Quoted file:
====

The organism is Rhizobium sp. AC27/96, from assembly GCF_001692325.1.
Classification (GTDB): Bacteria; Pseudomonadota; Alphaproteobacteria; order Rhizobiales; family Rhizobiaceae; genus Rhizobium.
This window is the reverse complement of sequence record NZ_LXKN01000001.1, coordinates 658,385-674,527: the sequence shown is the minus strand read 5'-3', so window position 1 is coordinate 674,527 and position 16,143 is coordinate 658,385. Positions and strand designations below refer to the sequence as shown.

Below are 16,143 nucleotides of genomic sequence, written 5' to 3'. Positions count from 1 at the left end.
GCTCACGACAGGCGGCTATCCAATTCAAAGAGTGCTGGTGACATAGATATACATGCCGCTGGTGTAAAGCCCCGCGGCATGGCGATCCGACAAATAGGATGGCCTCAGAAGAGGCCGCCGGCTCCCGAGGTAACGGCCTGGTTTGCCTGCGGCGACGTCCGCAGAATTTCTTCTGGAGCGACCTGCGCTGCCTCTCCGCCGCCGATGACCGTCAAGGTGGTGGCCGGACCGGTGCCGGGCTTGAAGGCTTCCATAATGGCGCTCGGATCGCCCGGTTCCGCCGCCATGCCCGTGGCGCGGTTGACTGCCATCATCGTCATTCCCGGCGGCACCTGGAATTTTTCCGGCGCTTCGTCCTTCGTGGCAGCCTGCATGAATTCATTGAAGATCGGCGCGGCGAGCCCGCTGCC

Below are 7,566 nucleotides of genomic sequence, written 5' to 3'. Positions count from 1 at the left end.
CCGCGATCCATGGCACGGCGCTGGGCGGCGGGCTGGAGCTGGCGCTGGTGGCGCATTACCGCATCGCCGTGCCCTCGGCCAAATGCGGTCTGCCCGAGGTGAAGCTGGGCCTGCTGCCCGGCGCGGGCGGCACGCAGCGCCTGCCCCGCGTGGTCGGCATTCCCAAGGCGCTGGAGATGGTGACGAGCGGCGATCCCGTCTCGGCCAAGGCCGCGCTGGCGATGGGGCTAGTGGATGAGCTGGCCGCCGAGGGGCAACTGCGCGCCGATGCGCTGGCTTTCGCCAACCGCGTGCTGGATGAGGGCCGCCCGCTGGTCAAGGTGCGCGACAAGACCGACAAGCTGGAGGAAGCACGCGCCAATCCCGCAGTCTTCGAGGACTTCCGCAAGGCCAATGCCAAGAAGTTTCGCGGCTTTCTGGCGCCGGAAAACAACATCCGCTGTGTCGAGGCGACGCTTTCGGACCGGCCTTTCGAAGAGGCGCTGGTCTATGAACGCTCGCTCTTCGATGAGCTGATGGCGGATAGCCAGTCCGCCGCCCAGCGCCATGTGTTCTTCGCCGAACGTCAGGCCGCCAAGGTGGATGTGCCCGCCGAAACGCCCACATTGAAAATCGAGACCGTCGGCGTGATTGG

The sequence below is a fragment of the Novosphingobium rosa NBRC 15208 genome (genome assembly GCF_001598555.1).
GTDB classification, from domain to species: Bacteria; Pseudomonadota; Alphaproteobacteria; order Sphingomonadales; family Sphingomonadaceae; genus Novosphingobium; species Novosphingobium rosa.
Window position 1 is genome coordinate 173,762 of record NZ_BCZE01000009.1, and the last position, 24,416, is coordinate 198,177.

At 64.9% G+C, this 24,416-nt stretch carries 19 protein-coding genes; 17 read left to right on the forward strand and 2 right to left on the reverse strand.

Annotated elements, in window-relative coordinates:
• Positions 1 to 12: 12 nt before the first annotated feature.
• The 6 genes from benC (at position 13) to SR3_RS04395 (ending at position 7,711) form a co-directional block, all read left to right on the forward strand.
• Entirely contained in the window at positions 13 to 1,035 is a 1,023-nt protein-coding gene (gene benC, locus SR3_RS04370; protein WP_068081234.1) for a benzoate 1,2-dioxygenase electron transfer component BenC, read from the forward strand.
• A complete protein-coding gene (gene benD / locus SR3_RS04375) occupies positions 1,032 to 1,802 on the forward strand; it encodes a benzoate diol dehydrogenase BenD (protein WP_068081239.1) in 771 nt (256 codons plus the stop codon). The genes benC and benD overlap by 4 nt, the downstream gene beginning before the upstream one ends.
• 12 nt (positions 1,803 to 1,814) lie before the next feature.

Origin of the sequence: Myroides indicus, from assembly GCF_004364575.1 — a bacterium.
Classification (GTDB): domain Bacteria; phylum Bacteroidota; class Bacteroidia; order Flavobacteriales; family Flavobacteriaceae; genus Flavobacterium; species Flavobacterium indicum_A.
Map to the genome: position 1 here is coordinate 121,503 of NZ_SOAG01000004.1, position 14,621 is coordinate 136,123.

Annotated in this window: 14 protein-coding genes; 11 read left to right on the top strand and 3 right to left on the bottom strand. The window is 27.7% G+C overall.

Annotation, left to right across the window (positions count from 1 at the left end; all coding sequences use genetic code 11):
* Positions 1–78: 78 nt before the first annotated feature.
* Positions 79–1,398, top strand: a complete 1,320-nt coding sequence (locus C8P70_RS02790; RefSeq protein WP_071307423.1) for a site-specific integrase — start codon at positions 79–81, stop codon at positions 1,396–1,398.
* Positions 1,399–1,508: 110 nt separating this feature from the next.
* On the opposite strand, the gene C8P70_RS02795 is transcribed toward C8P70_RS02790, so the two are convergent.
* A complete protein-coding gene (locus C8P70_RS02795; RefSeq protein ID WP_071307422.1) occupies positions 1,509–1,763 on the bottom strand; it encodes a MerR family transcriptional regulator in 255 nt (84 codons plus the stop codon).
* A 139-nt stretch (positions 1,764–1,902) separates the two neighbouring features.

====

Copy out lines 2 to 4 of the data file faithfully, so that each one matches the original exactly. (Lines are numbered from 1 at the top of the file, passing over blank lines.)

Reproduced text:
Classification (GTDB): Bacteria; Pseudomonadota; Alphaproteobacteria; order Rhizobiales; family Rhizobiaceae; genus Rhizobium.
This window is the reverse complement of sequence record NZ_LXKN01000001.1, coordinates 658,385-674,527: the sequence shown is the minus strand read 5'-3', so window position 1 is coordinate 674,527 and position 16,143 is coordinate 658,385. Positions and strand designations below refer to the sequence as shown.

Below are 16,143 nucleotides of genomic sequence, written 5' to 3'. Positions count from 1 at the left end.